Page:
Just as an individual pays income tax, a company is liable for corporation tax. This is the case for any company operating in the UK – regardless of whether or not the individual resides abroad.
Far more landlords opting to pay corporation tax
No one particularly likes paying tax, but it’s something that simply has to be done if we want our society to function smoothly. Over the past few years in particular, the number of landlords paying corporation tax rather than income tax has rocketed.
Certainly, many mortgages these days are going under the name of a limited company, and the availability of such mortgage products has increased hugely in response. Landlords will still pay more for a mortgage in the name of a company, but in many cases the amount they save later on still makes going down this road worthwhile.
The main reason for landlords declaring themselves as limited companies for tax purposes is, of course, the cut in landlord mortgage interest rates. The changes mean individuals are being taxed on mortgage payments as well rental income (i.e. it’s no longer just ‘profit’ from their buy to let that individual landlords pay tax on).
The unpopular new rules were announced by George Osborne back in 2015, and the first phase introduced last year. By 2021, they will be fully implemented, by which time landlords will only be able to claim back a basic rate allowance of 20%.
You’ll pay more in income rather than corporation tax
The second reason for the mass exodus to limited company status is the fact that corporation tax (at a rate of 19%) is actually less than income tax (from 20% to 45% depending on the band) and is set to reduce even further in 2020 to 17%.
So, it makes perfect sense to opt for corporation tax for many landlords. This includes those property types who enjoy the challenge of a renovation property, which they then go on to sell, for instance. They will pay less tax via a limited company (particularly if they’re already paying a higher rate of tax i.e. they are classed in the second or first highest tax band).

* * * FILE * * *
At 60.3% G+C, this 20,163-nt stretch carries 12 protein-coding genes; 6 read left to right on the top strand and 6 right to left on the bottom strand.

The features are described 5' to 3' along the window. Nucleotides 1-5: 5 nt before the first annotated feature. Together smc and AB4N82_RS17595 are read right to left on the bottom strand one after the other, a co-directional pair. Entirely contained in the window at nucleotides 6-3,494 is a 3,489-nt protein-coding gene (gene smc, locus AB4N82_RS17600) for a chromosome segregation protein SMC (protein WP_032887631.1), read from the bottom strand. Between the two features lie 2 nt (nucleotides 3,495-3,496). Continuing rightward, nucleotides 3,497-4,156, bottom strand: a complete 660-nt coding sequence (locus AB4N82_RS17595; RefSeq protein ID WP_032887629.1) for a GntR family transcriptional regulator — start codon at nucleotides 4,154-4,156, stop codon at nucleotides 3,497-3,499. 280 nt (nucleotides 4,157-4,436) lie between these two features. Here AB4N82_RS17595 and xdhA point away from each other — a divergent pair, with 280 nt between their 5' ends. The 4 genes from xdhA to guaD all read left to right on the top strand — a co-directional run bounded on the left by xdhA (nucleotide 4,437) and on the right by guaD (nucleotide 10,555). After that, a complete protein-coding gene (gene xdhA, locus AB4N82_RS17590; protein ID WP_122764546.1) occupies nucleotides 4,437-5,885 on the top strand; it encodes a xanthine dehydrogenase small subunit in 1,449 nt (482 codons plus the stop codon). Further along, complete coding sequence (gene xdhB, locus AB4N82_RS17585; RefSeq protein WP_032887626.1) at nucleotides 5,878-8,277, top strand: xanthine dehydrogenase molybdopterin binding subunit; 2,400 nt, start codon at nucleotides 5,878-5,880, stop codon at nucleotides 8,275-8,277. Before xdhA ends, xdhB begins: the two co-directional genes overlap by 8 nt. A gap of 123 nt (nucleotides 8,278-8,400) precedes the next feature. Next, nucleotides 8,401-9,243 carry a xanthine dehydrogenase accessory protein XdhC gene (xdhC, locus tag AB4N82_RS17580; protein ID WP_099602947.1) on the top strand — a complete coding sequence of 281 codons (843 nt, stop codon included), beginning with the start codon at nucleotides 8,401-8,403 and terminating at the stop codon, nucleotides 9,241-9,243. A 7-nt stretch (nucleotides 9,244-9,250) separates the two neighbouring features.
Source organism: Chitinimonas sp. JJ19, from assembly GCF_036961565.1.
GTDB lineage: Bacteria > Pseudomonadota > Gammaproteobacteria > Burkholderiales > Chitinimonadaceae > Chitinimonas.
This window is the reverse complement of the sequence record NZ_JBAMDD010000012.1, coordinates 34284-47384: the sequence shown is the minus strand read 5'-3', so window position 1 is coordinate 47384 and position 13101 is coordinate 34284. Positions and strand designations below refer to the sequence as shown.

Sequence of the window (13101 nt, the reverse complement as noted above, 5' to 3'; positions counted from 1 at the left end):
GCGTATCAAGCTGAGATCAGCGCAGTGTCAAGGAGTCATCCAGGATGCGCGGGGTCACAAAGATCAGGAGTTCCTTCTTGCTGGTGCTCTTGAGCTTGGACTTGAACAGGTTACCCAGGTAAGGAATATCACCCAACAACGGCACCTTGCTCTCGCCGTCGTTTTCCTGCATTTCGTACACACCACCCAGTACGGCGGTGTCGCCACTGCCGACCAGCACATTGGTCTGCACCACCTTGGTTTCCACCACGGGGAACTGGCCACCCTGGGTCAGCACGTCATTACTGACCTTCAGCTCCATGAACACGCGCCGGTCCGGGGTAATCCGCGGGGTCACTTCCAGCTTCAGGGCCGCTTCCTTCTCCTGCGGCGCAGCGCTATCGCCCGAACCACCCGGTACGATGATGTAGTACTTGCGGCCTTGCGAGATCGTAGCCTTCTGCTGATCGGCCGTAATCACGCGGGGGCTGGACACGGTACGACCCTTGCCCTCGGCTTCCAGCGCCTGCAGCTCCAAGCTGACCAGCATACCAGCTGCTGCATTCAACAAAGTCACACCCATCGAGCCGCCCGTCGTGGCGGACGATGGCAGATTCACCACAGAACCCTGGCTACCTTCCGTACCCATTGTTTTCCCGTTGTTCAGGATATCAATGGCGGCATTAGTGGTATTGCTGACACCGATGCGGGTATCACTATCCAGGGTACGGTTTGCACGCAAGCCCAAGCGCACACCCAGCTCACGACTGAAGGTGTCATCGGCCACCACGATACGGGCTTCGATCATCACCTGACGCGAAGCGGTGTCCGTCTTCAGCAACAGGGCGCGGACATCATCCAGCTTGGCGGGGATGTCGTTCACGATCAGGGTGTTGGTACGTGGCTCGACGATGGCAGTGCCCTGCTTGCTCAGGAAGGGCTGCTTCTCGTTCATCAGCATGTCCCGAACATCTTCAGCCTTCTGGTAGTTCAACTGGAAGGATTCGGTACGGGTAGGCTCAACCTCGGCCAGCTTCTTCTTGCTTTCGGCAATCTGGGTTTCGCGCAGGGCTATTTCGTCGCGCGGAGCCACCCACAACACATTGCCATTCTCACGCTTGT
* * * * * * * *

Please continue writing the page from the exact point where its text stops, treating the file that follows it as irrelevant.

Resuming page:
Landlords who prefer to invest in a buy to let and watch the value of the property accrue over time would be better off sticking to individual status, since the profit when they do sell may well be viewed as capital gains tax. Profits along the way, meanwhile, could be attributed to a spouse or other family members who are in the lowest tax band.
A third reason for an individual landlord to become a limited company concerns inheritance tax. You may be able to mitigate some of this in the form of trusts or shares to family.
Should you switch to corporation tax?
The best person to consult as to whether you should opt to become a limited company and pay corporation as opposed to income tax, is the person who will be happy to sit and crunch the numbers for you i.e. your accountant. If you don’t have one already, then opt for an individual or company specialising in property (there have been many changes in the sector in recent years and they’ll have kept up to date with them).